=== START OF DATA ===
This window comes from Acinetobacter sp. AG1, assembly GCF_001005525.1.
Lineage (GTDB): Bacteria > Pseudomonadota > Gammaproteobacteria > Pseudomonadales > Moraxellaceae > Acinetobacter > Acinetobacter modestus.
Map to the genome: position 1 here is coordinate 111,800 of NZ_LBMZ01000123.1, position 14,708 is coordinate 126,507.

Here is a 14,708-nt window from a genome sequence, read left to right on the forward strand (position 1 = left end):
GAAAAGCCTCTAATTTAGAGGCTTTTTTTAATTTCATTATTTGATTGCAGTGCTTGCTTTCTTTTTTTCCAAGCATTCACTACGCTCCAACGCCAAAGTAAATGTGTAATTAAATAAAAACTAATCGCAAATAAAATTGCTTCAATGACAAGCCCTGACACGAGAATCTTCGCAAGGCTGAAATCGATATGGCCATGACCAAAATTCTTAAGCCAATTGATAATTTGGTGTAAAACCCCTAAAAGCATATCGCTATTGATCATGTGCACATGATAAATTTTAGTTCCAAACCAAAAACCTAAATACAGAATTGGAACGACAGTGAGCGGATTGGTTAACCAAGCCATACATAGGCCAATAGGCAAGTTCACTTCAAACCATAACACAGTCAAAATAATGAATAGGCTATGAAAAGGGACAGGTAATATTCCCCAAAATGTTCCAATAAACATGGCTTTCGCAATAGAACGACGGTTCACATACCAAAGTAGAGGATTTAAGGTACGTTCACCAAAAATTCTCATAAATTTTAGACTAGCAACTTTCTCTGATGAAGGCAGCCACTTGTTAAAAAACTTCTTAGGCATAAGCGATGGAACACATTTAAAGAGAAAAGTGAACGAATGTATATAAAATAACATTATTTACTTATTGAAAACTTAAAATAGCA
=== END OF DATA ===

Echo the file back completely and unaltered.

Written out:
This window comes from Acinetobacter sp. AG1, assembly GCF_001005525.1.
Lineage (GTDB): Bacteria > Pseudomonadota > Gammaproteobacteria > Pseudomonadales > Moraxellaceae > Acinetobacter > Acinetobacter modestus.
Map to the genome: position 1 here is coordinate 111,800 of NZ_LBMZ01000123.1, position 14,708 is coordinate 126,507.

Here is a 14,708-nt window from a genome sequence, read left to right on the forward strand (position 1 = left end):
GAAAAGCCTCTAATTTAGAGGCTTTTTTTAATTTCATTATTTGATTGCAGTGCTTGCTTTCTTTTTTTCCAAGCATTCACTACGCTCCAACGCCAAAGTAAATGTGTAATTAAATAAAAACTAATCGCAAATAAAATTGCTTCAATGACAAGCCCTGACACGAGAATCTTCGCAAGGCTGAAATCGATATGGCCATGACCAAAATTCTTAAGCCAATTGATAATTTGGTGTAAAACCCCTAAAAGCATATCGCTATTGATCATGTGCACATGATAAATTTTAGTTCCAAACCAAAAACCTAAATACAGAATTGGAACGACAGTGAGCGGATTGGTTAACCAAGCCATACATAGGCCAATAGGCAAGTTCACTTCAAACCATAACACAGTCAAAATAATGAATAGGCTATGAAAAGGGACAGGTAATATTCCCCAAAATGTTCCAATAAACATGGCTTTCGCAATAGAACGACGGTTCACATACCAAAGTAGAGGATTTAAGGTACGTTCACCAAAAATTCTCATAAATTTTAGACTAGCAACTTTCTCTGATGAAGGCAGCCACTTGTTAAAAAACTTCTTAGGCATAAGCGATGGAACACATTTAAAGAGAAAAGTGAACGAATGTATATAAAATAACATTATTTACTTATTGAAAACTTAAAATAGCA